Wave of selling hits Asia Pacific airline shares. AAPA warns of volatility ahead
AAPA traffic very strong in April
Preliminary figures released today by the Association of Asia Pacific Airlines (AAPA) indicate that the region's passenger and air cargo markets showed further improvement in Apr-2010, despite the effects of the European airspace closures.
A total of 15.2 million international passengers were transported by AAPA airlines in Apr-2010, 11.7% more than in the same month last year. International passenger traffic (RPKs) grew by 8.9%, while available seat capacity posted a modest rise of 1.2%. As a result, the average international passenger load factor increased by 5.6 ppts to 78.4%.
AAPA RPK growth and ASK growth: Apr-2009 to Apr-2010
AAPA PLF and pax numbers growth: Apr-2009 to Apr-2010
Air cargo demand remained strong, maintaining the positive trend of recent months, with 32.1% growth in freight tonne kilometres (FTK) last month, off a weak base. Freight capacity expanded by 13.2%, leading to a 10.3 ppts surge in the average international cargo load factor to 71.9%.
AAPA FTK growth and FATK growth: Apr-2009 to Apr-2010
Commenting on the results, Andrew Herdman, AAPA Director General said, “notwithstanding the recent impact of disruptions to European air services, Asia Pacific carriers have recorded positive growth in both passenger and freight demand in April. For the first four months of 2010, international passenger traffic for Asia Pacific carriers achieved 11% growth compared with the same period last year, reflecting the robust recovery in business and consumer confidence across the region.” He added, "the 34% growth we have seen in international air cargo traffic for the first four months of 2010 provides further confirmation of the strength of the global economic recovery currently underway, particularly here in Asia.”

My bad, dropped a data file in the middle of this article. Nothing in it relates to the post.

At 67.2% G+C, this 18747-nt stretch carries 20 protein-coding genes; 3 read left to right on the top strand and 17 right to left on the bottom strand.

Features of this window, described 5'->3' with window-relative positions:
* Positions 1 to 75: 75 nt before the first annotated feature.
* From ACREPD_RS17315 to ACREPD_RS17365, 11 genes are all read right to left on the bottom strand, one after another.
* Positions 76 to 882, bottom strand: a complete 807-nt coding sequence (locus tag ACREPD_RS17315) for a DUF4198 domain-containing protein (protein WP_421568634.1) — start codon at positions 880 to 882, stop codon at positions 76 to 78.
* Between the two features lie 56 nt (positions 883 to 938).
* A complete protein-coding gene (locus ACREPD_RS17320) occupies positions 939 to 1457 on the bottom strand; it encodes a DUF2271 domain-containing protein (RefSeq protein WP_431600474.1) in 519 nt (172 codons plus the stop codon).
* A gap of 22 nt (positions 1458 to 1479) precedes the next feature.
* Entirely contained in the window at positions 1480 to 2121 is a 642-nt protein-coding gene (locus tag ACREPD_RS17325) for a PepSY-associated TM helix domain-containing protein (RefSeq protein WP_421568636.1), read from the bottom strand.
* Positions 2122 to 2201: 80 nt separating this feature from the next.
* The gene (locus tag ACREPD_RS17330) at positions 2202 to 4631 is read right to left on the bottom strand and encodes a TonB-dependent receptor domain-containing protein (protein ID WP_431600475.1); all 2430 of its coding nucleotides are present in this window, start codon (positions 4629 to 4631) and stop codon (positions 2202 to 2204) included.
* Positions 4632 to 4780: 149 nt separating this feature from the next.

Mr Herdman concluded, “Overall, traffic demand is now back to the levels seen before the recession. The outlook for the coming months remains broadly positive, supported by Asia’s buoyant economic growth, although concerns remain over regional imbalances, as well as oil and currency volatility.”